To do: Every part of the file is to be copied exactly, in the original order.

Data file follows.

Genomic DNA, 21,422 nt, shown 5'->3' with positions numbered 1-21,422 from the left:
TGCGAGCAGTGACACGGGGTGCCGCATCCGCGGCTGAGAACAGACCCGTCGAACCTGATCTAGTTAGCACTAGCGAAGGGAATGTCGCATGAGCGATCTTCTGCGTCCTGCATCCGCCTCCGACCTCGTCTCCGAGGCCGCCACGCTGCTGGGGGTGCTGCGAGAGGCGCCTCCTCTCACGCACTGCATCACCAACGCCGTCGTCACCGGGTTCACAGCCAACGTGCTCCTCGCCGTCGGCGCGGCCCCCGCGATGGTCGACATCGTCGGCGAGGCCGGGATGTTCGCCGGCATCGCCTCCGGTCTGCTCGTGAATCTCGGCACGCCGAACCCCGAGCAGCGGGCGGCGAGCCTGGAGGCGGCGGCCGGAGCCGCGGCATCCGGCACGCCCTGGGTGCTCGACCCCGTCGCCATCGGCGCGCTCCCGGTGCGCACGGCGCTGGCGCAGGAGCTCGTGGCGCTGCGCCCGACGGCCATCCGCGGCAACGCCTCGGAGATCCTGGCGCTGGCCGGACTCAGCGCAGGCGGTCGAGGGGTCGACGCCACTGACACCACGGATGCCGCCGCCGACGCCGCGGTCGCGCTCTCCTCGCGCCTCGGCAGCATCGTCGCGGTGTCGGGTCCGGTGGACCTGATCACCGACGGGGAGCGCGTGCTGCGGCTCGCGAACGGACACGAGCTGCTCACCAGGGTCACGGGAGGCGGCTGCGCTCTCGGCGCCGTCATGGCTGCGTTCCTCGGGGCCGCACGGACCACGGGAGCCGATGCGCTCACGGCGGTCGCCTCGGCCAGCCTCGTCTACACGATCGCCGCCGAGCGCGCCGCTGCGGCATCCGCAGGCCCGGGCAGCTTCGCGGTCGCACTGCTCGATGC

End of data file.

Genomic DNA, 21,422 nt, shown 5'->3' with positions numbered 1-21,422 from the left:
TGCGAGCAGTGACACGGGGTGCCGCATCCGCGGCTGAGAACAGACCCGTCGAACCTGATCTAGTTAGCACTAGCGAAGGGAATGTCGCATGAGCGATCTTCTGCGTCCTGCATCCGCCTCCGACCTCGTCTCCGAGGCCGCCACGCTGCTGGGGGTGCTGCGAGAGGCGCCTCCTCTCACGCACTGCATCACCAACGCCGTCGTCACCGGGTTCACAGCCAACGTGCTCCTCGCCGTCGGCGCGGCCCCCGCGATGGTCGACATCGTCGGCGAGGCCGGGATGTTCGCCGGCATCGCCTCCGGTCTGCTCGTGAATCTCGGCACGCCGAACCCCGAGCAGCGGGCGGCGAGCCTGGAGGCGGCGGCCGGAGCCGCGGCATCCGGCACGCCCTGGGTGCTCGACCCCGTCGCCATCGGCGCGCTCCCGGTGCGCACGGCGCTGGCGCAGGAGCTCGTGGCGCTGCGCCCGACGGCCATCCGCGGCAACGCCTCGGAGATCCTGGCGCTGGCCGGACTCAGCGCAGGCGGTCGAGGGGTCGACGCCACTGACACCACGGATGCCGCCGCCGACGCCGCGGTCGCGCTCTCCTCGCGCCTCGGCAGCATCGTCGCGGTGTCGGGTCCGGTGGACCTGATCACCGACGGGGAGCGCGTGCTGCGGCTCGCGAACGGACACGAGCTGCTCACCAGGGTCACGGGAGGCGGCTGCGCTCTCGGCGCCGTCATGGCTGCGTTCCTCGGGGCCGCACGGACCACGGGAGCCGATGCGCTCACGGCGGTCGCCTCGGCCAGCCTCGTCTACACGATCGCCGCCGAGCGCGCCGCTGCGGCATCCGCAGGCCCGGGCAGCTTCGCGGTCGCACTGCTCGATGC